I don't. I did in a later post offer a suggestion for more general reading that would be good for anyone starting an English degree. I'm not suggesting you are wrong. I'm just amazed at the idea that Othello might be the only thing you'd be required to read for a whole term's work.
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    (Original post by TritonSails)
    I don't. I did in a later post offer a suggestion for more general reading that would be good for anyone starting an English degree. I'm not suggesting you are wrong. I'm just amazed at the idea that Othello might be the only thing you'd be required to read for a whole term's work.
    Sorry, I doubted it myself so that's why I wanted confirmation and I thought you were being mean rather than helping when you knew otherwise sorry
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    (Original post by simplylldxo)
    I'm buying Studying English Literature by Tory Young (it's perfect for undergraduates) and An Introduction to Literature, Criticism and Theory by Andrew Bennett and Nicholas Royle - they are non-specific textbooks so any English Lit student could use them. I recently bought Oxford's Dictionary of Literary Terms which is another great non-specific book for English Lit students; more specific books would depend on the university as each uni varies their modules.

    I studied Merchant of Venice and Othello for my foundation year and disliked the pair of them although they were quite similar (both set in Venice in the 16th Century)... so you would focus on the same piece of literature for the whole semester. That's weird.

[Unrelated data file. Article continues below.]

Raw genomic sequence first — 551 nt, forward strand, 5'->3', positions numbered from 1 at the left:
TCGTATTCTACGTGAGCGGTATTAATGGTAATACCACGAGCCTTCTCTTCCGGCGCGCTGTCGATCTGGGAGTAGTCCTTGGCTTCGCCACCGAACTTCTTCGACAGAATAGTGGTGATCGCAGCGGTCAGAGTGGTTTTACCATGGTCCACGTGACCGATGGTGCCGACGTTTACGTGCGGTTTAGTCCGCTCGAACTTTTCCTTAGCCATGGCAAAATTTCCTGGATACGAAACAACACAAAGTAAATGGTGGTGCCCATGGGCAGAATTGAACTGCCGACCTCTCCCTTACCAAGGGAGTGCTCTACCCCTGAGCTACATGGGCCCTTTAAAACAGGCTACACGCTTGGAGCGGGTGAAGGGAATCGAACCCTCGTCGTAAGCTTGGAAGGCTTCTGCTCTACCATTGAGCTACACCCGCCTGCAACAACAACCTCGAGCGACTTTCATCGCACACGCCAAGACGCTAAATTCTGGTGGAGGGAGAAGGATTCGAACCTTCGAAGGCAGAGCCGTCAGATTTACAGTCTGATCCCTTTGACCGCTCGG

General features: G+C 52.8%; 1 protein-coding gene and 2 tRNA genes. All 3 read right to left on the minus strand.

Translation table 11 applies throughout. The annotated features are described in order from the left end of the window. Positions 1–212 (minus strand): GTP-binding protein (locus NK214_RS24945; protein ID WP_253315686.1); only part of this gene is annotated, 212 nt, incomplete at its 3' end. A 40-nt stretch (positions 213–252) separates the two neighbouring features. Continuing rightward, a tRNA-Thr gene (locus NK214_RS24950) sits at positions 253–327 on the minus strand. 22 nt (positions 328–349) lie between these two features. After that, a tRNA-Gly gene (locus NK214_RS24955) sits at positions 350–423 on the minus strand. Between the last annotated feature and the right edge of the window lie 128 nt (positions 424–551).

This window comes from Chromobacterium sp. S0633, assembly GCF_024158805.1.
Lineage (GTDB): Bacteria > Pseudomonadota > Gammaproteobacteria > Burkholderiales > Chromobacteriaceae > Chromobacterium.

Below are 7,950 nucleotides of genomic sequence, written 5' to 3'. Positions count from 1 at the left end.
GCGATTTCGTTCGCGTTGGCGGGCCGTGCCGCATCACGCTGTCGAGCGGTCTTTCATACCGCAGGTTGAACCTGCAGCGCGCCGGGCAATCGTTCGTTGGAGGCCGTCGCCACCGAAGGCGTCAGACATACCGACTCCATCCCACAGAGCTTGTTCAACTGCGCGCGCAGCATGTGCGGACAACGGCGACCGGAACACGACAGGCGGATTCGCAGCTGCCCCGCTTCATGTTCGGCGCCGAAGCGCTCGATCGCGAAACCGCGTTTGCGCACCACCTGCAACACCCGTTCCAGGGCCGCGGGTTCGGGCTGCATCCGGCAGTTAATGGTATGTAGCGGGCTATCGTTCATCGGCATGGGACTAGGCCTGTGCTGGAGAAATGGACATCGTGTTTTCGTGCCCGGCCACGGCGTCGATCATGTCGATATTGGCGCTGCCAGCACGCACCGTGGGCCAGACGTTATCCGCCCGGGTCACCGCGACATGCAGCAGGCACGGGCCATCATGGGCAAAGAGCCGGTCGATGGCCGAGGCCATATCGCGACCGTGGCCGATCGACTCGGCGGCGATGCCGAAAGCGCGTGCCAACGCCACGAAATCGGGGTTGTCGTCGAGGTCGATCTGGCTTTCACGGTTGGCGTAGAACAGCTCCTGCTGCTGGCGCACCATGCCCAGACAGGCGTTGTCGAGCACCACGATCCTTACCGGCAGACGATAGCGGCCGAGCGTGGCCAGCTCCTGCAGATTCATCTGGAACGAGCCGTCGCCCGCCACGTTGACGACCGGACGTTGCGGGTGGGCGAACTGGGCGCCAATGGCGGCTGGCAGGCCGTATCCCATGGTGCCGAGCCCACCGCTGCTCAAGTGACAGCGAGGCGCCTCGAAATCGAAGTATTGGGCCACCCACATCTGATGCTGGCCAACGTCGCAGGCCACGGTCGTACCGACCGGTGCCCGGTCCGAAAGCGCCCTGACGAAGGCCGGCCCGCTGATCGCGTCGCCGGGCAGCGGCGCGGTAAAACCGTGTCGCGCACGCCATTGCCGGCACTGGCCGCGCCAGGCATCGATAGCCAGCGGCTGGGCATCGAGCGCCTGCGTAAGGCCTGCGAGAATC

Where did you get your undergraduate textbooks from? Was it preowned?

    Also, how can you NOT like those two plays? Those are by far 2 of the BEST Shakespeare plays I have ever read. Absolutely adore Merchant! Shyyloooock though!! Amazing!
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    (Original post by The Empire Odyssey)
    Where did you get your undergraduate textbooks from? Was it preowned?

    Also, how can you NOT like those two plays? Those are by far 2 of the BEST Shakespeare plays I have ever read. Absolutely adore Merchant! Shyyloooock though!! Amazing!
    Amazon they aren't pre-owned but there is a deal on Studying English Literature and Introduction to Literature, Criticism and Theory because these two books are frequently purchased together - they are £34.15 instead of £37 when brought separately but there are used options too. I'm not a huge fan of pre-owned books as they normally have annotations, highlighted passages and words underlined which is my ultimate pet peeve.

    I think the reason I don't like them is that I did them in two of my modules at the same time; I did Merchant for my Level 2 English Lang module on a Monday and Othello for my Level 3 English Lit module on a Tuesday! :confused: and the fact they were quite similar in terms of setting and location. Also some themes were similar too. I did like Iago though
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    Another slightly off-piste recommendation: Keywords by Raymond Williams. It's not directly about literature, it is more a series of historical/sociological essays describing terms which he sees as being especially loaded or interesting in culture. Quick, good read, you can probably find cheap used copies on the internet.